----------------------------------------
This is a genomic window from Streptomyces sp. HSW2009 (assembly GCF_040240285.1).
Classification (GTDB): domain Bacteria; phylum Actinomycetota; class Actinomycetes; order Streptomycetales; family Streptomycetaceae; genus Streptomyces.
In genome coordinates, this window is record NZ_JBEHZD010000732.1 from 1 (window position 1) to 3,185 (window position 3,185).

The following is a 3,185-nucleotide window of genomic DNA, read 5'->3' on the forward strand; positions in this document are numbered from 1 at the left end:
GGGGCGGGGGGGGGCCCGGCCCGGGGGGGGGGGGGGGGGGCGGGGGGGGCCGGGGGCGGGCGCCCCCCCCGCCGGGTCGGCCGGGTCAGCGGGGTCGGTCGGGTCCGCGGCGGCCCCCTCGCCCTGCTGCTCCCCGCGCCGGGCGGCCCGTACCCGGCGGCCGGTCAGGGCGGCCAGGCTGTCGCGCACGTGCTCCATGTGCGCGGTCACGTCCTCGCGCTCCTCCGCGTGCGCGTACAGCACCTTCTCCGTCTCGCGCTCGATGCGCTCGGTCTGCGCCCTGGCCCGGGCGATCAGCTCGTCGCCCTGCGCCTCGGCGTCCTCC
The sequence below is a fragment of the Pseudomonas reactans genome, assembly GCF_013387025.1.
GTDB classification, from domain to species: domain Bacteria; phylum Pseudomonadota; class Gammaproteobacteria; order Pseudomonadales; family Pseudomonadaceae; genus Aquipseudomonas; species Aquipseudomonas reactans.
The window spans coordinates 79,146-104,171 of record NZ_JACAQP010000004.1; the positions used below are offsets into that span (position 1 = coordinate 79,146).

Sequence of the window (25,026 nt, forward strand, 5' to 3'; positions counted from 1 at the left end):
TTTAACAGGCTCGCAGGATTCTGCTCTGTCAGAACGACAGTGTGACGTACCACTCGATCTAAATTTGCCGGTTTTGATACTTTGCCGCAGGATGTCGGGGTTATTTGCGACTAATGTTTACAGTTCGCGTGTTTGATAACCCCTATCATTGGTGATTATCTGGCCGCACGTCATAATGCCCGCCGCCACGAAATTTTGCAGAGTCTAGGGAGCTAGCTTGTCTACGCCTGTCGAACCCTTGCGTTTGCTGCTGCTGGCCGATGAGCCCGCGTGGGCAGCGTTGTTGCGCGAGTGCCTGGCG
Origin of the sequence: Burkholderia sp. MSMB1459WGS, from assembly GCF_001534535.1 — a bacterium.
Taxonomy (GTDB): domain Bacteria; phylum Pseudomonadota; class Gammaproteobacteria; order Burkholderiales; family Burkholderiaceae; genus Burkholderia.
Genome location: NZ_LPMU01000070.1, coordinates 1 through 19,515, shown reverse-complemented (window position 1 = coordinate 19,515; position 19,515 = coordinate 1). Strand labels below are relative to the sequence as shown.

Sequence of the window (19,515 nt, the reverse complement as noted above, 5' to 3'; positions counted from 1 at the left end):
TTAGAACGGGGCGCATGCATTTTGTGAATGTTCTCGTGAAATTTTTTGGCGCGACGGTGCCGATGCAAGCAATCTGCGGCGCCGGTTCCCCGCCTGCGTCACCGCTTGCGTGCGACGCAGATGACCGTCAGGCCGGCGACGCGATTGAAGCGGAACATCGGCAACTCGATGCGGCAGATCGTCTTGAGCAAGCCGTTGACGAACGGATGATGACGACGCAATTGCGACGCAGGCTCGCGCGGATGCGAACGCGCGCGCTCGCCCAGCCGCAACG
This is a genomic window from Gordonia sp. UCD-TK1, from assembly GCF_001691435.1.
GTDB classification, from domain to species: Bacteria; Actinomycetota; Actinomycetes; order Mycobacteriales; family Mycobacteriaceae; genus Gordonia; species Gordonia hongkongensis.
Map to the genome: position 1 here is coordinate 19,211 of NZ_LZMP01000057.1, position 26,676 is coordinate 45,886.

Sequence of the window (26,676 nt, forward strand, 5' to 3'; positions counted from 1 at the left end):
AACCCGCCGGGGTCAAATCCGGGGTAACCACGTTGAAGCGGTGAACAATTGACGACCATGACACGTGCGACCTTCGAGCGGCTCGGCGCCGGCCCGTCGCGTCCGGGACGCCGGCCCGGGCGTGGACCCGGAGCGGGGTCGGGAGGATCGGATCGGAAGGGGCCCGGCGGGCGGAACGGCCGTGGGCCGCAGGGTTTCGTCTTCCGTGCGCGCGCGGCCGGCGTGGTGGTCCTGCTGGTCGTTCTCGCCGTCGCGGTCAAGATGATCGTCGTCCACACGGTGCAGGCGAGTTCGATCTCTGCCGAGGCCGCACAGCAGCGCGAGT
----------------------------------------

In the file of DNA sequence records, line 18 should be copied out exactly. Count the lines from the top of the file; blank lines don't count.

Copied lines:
Map to the genome: position 1 here is coordinate 19,211 of NZ_LZMP01000057.1, position 26,676 is coordinate 45,886.